ROWLAND UNIFIED ANNOUNCES GIANO INTERMEDIATE RECEIVES
NATIONAL BEST COMMUNITIES FOR MUSIC EDUCATION AWARD
Top Award Given by The NAMM Foundation
WEST COVINA, CA – APRIL 27, 2021 – Rowland Unified School District Superintendent Dr. Julie Mitchell announced today that Giano Intermediate School in West Covina, California, has been honored with the 2021 Best Communities for Music Education award from The NAMM Foundation for its outstanding commitment to music education. Giano Intermediate is one of only 80 schools nationwide to receive this award and only 10 schools in California selected. Now in its 22nd year, the Best Communities for Music Education designation is awarded to districts that demonstrate outstanding achievement in efforts to provide music access and education to all students.
To qualify for the Best Communities designation, Giano Intermediate answered detailed questions about funding, graduation requirements, music class participation, instruction time, facilities, support for the music program and community music-making programs. Responses were verified with school officials and reviewed by The Music Research Institute at the University of Kansas.
“We are very proud that Giano Intermediate is the ONLY middle school in the state to be selected for this recognition,” said Giano Principal Carlos Ochoa. “I could not feel more proud of the transformative ideas and efforts our Music Teacher Jennifer Trujillo has brought to the Giano community. The title of this award BEST captures her impact. We truly are the Best Community for Music Education!”
When Giano Music Teacher Jennifer Trujillo started at Giano in 2018, there were 24 students in the band and 13 students in the mariachi. Now the program is thriving with almost 200 students involved in the music program taught by her, including band, choir, orchestra, mariachi, color guard and drumline!
“We have a truly magical setting here at Giano: the entire school community, from administrators to teachers to parents and students; really and truly supports our music program. Our principal, Carlos Ochoa, had a vision to build a robust and strong music program where our kids could be welcomed for who they are and bring their talents to another level, while being in a safe family-like environment to create and learn- and I felt that it was time that the country knew what was going on here,” said Trujillo. “I may be the only music teacher on campus, but it really takes everyone in the community to make something like this happen. What we have achieved together in such a short time is nothing short of amazing.”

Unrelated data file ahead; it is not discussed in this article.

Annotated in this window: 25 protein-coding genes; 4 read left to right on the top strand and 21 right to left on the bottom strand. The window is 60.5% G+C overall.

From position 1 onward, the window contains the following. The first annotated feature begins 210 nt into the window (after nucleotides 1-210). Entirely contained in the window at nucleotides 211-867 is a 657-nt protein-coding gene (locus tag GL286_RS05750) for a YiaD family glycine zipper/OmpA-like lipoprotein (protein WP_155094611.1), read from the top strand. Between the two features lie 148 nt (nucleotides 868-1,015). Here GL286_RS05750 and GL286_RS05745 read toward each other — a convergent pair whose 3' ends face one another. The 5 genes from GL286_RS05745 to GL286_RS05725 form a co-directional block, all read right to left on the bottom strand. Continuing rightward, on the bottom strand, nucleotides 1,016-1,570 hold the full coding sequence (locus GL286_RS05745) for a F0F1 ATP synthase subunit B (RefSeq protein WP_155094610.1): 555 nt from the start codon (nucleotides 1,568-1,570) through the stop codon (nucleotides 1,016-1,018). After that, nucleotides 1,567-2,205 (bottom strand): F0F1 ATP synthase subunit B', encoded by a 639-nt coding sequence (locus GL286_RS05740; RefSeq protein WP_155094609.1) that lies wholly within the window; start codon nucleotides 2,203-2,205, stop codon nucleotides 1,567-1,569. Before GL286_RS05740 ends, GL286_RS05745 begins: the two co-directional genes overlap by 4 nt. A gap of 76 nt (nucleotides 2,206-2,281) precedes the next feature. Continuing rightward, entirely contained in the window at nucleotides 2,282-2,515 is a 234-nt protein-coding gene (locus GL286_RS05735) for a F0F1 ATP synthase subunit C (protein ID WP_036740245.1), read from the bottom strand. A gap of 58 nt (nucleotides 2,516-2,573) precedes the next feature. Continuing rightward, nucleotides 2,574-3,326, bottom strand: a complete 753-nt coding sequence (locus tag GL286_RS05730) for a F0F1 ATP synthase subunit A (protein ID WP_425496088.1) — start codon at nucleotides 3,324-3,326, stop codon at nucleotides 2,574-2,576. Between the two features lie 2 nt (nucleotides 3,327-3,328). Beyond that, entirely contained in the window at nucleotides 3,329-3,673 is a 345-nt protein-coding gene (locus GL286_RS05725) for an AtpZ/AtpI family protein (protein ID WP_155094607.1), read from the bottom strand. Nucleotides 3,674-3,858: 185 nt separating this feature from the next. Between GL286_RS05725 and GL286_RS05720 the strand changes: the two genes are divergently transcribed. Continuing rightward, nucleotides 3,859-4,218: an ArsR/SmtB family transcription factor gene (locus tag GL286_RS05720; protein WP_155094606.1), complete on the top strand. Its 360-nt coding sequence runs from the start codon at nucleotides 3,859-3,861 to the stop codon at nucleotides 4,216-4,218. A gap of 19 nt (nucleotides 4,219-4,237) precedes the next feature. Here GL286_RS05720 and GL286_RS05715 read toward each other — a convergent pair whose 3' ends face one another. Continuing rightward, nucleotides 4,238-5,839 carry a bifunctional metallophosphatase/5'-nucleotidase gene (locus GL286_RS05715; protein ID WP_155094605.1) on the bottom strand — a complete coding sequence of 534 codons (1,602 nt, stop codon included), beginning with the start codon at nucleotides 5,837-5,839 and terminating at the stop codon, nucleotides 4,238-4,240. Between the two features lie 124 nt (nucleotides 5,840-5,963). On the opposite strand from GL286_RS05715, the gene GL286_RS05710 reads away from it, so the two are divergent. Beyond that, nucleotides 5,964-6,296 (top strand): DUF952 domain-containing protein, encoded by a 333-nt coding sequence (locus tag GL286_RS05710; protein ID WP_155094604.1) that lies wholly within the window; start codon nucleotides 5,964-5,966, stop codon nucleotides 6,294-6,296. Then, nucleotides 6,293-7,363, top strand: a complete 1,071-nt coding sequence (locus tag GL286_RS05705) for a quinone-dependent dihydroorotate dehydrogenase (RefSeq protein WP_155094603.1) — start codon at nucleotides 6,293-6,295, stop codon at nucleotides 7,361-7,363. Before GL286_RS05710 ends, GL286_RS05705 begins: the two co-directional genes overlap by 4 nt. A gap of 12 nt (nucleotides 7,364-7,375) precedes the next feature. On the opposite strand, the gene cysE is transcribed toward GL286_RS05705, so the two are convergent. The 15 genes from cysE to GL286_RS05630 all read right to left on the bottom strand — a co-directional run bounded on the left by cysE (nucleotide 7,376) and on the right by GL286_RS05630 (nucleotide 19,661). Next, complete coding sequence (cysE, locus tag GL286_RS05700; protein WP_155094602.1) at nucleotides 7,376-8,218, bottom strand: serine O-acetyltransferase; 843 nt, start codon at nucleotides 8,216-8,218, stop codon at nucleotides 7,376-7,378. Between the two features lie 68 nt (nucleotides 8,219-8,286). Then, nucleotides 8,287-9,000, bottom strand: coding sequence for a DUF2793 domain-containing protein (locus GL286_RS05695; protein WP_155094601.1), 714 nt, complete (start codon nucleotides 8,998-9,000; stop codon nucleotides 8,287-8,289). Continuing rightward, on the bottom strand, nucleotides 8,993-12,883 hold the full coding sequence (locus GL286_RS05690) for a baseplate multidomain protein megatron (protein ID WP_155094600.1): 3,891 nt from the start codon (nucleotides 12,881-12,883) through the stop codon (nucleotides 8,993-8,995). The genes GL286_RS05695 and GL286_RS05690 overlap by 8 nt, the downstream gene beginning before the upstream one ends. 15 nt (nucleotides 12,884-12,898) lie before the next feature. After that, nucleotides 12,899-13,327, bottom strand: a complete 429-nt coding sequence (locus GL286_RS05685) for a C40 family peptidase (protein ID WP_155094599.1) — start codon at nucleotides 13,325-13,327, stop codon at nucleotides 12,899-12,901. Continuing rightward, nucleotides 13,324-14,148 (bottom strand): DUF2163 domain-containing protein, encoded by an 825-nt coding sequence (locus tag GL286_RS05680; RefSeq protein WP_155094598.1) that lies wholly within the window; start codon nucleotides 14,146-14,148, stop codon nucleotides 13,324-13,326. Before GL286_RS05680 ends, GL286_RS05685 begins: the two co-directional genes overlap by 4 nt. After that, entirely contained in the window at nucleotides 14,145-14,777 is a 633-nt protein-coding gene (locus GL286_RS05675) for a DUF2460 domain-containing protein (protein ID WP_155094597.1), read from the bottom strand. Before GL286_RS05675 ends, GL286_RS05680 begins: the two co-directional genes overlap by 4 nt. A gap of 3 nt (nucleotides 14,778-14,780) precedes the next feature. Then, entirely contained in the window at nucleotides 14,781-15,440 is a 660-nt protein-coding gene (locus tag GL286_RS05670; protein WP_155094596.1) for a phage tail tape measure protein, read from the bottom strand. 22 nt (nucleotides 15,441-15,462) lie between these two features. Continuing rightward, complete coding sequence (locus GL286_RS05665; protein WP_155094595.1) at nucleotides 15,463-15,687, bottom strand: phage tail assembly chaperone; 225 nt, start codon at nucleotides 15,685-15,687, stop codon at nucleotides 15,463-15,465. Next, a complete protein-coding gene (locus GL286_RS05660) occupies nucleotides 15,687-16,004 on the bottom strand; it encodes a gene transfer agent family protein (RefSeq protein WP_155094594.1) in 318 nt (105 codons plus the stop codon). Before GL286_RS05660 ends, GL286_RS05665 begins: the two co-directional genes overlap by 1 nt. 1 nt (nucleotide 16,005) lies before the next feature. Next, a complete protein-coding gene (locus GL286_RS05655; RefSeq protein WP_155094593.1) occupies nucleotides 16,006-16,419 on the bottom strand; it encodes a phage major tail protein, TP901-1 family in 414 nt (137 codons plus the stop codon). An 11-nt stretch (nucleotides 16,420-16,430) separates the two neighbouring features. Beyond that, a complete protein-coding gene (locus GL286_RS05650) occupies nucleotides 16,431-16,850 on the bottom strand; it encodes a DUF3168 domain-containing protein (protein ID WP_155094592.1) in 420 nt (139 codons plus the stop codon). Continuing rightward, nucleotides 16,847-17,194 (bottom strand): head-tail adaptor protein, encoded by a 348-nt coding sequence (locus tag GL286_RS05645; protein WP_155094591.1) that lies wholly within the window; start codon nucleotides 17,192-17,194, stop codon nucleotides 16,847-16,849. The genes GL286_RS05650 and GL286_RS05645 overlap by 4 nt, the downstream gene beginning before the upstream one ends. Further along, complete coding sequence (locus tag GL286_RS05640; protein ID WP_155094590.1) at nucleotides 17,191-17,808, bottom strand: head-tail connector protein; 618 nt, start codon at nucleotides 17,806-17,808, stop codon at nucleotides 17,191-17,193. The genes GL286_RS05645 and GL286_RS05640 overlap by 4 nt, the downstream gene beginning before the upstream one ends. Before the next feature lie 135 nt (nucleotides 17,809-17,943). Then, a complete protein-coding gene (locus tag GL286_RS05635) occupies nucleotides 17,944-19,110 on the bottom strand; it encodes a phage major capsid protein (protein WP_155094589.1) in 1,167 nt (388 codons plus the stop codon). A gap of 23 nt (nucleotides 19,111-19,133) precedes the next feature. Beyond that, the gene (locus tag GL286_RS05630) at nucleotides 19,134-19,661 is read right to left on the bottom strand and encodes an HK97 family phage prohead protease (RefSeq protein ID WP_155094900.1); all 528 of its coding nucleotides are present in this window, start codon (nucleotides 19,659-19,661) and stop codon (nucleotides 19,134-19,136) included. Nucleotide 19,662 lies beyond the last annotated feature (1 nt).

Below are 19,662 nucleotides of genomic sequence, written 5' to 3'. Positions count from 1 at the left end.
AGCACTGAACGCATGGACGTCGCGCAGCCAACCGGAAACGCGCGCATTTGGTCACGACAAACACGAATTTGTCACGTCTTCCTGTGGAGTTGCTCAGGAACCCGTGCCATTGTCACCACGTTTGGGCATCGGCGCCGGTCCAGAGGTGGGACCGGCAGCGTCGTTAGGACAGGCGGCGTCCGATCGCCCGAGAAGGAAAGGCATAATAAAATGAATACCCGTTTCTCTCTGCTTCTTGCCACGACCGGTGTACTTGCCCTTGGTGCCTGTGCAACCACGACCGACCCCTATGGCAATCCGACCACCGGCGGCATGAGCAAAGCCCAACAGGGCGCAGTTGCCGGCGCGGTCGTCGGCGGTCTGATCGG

Since the passage by Congress in 2015 of the Every Student Succeeds Act (ESSA) and a stated emphasis on a well-rounded education, many school districts have re-committed to music and arts education programs and found that in this time of a national pandemic, it provides a valuable way to keep students engaged in school. Rowland Unified School District is proud to continue its long-tradition of commitment to music education, and the community is invited to view the District’s video Rowland Innovations: Commitment to the Arts that features Trujillo and other music educators across the District that share their innovative work and passion for music education.
Research into music education continues to demonstrate educational/cognitive and social skill benefits for children who make music: After two years of music education, researchers found that participants showed more substantial improvements in how the brain processes speech and reading scores than their less-involved peers and that students who are involved in music are not only more likely to graduate high school, but also to attend college as well. Everyday listening skills are stronger in musically trained children than in those without music training. Significantly, listening skills are closely tied to the ability to: perceive speech in a noisy background, pay attention, and keep sounds in memory. Later in life, individuals who took music lessons as children show stronger neural processing of sound: young adults and even older adults who have not played an instrument for up to 50 years show enhanced neural processing compared to their peers. Not to mention, social benefits include conflict resolution, teamwork skills, and how to give and receive constructive criticism.
The NAMM Foundation is a nonprofit supported in part by the National Association of Music Merchants and its approximately 10,400 members around the world. The foundation advances active participation in music making across the lifespan by supporting scientific research, philanthropic giving and public service programs. For more information about The NAMM Foundation, please visit www.nammfoundation.org.